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Eminem a Hit in the Cradle of Hip-Hop

Eminem appears to have transcended barriers by focusing on class over race, living out a sociologist’s dream:

    The Bronx River Houses are hallowed ground in the hip-hop world, one of the neighborhoods where young African-Americans and Hispanics helped create a new art form in the 1970’s. The housing project in the South Bronx takes its heritage seriously. From there emerged a founder of hip-hop, Afrika Bambaataa, and the loose-knit group of D.J.’s, dancers, graffiti artists and rappers called Zulu Nation.

    Three decades later, the No. 1 selling rapper in the country is a 30-year-old white man, Eminem, born Marshall Bruce Mathers III. Only three years ago, he was derided as “the Elvis of hip-hop,” or a raw version of the 1980’s flattopped performer Vanilla Ice (no comparison could be worse on these streets). But these days at “the Bricks,” as the Bronx River Houses are called, there is no resentment, there are no complaints about Eminem’s racial identity.

    Not only is Eminem accepted as a supremely skillful practitioner of rap, many say he is the salvation of an art form that they say has been corrupted by a focus on Bentleys, yachts and Cristal Champagne.

    “You don’t see him wearing thousand-pound gold chains encrusted with ice,” Manaury Reyes, 17, said of Eminem. “He’s always dressed regular in sweats like us. The sweats might cost more, but he ain’t frontin’. He’s not rapping about clothes, cars and jewelry like all those other rappers. He’s rapping about life — you know, stuff that we go through out here. Some of it’s a goof, but some of it’s real, and it sounds like it comes from the heart, you know. A lot of us can relate to that.”

    This is the kind of loyalty that executives at Universal Pictures, which is owned by Vivendi Universal, are counting on when “8 Mile,” starring Eminem, is released on Nov. 8. The film, loosely based on Eminem’s life, is the latest test of the rapper’s crossover appeal. The film’s title refers to the rough-and-tumble neighborhood that is Detroit’s racial and economic divide.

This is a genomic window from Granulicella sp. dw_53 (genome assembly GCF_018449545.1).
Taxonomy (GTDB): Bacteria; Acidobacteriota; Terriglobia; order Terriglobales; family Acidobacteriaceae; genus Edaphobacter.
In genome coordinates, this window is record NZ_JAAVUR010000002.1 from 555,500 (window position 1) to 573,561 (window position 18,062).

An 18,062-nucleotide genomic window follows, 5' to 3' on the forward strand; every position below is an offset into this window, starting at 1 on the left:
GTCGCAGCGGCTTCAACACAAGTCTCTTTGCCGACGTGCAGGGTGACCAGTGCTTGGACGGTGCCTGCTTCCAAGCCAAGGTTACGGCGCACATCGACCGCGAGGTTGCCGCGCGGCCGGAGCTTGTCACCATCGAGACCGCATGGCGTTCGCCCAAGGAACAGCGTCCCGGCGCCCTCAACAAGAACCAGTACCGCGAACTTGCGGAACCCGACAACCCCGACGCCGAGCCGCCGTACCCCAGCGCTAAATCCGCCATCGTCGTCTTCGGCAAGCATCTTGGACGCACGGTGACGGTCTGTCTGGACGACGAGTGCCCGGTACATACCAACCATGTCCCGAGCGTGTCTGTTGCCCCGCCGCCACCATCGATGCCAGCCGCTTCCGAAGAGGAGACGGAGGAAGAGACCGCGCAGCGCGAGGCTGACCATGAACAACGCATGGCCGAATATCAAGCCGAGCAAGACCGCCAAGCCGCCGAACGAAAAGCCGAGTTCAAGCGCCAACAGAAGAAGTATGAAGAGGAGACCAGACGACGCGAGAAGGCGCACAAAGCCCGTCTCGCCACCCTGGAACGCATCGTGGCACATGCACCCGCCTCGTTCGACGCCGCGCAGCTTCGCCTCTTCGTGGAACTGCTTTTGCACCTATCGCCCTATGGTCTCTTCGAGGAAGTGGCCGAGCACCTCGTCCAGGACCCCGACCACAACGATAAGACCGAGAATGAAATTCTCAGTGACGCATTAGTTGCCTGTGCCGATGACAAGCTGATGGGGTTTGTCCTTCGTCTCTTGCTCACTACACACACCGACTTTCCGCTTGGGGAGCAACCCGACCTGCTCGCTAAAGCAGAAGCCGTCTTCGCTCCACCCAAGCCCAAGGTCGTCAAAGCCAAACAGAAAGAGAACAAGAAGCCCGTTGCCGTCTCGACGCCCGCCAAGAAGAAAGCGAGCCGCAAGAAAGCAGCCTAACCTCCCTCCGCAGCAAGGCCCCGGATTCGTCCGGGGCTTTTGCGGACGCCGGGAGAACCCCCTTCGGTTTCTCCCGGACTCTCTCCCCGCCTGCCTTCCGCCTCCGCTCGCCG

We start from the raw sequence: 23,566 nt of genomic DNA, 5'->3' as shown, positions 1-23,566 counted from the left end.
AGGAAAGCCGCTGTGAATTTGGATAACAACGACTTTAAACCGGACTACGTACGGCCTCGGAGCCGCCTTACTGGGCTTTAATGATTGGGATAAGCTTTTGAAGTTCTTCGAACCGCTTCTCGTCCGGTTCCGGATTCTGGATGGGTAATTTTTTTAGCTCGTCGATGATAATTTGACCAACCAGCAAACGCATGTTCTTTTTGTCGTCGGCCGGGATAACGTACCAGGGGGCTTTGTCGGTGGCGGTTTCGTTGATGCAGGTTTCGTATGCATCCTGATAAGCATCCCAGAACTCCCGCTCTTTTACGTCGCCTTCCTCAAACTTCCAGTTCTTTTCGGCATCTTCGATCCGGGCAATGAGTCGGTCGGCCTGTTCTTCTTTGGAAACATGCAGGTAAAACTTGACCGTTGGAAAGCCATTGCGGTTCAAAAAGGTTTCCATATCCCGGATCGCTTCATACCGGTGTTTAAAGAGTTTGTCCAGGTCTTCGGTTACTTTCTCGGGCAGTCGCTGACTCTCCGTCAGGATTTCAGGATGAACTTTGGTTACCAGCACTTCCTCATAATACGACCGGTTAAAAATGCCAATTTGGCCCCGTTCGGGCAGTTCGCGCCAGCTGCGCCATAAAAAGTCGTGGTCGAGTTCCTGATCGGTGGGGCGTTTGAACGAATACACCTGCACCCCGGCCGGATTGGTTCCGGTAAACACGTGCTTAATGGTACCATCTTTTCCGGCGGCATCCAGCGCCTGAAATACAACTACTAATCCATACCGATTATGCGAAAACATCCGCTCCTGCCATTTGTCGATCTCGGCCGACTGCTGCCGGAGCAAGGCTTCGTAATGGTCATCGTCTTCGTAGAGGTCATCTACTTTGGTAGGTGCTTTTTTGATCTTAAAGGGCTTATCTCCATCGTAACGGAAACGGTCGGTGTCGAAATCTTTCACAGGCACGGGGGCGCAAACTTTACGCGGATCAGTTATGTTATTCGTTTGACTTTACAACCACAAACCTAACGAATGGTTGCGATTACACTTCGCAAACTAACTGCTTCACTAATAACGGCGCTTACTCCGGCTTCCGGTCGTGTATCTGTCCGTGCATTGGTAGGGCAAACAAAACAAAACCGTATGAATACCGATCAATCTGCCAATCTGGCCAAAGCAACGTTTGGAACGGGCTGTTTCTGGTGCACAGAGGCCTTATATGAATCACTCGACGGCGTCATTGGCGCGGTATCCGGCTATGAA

While it is well known among music industry executives that hip-hop consumers are more than 75 percent nonblack (Eminem’s core audience is suburban white teenagers), Universal Pictures will need to reach into minority audiences to make “8 Mile” a hit.

    Hip-hop artists are a proven box-office draw. “Barbershop,” an urban comedy starring Ice Cube, grossed an estimated $69.5 million by Saturday since its release on Sept. 13. “Brown Sugar,” a hip-hop love story starring Taye Diggs, grossed $22.4 million since its release on Oct. 11. Last year, “Exit Wounds,” starring DMX, grossed $52 million. The main artists in these movies have been black. But no one expects Eminem’s race will keep blacks and Hispanics from going to the box office.

    “Eminem gets a pass in the same vein that back during segregation black folks had to be better than average, had to be the best, to be accepted,” said Stephen Hill, vice president for music and talent at Black Entertainment Television. “Eminem is better than the best. In his own way, he is the best lyricist, alliterator and enunciator out there in hip-hop music. In terms of rapping about the pain that other disenfranchised people feel, there is no one better at their game than Eminem.”….

About Eric Olsen

Career media professional and serial entrepreneur Eric Olsen flung himself into the paranormal world in 2012, creating the America's Most Haunted brand and co-authoring the award-winning America's Most Haunted book, published by Berkley/Penguin in Sept, 2014. Olsen is co-host of the nationally syndicated broadcast and Internet radio talk show After Hours AM; his entertaining and informative America's Most Haunted website and social media outlets are must-reads: Twitter@amhaunted, Facebook.com/amhaunted, Pinterest America's Most Haunted. Olsen is also guitarist/singer for popular and wildly eclectic Cleveland cover band The Props.

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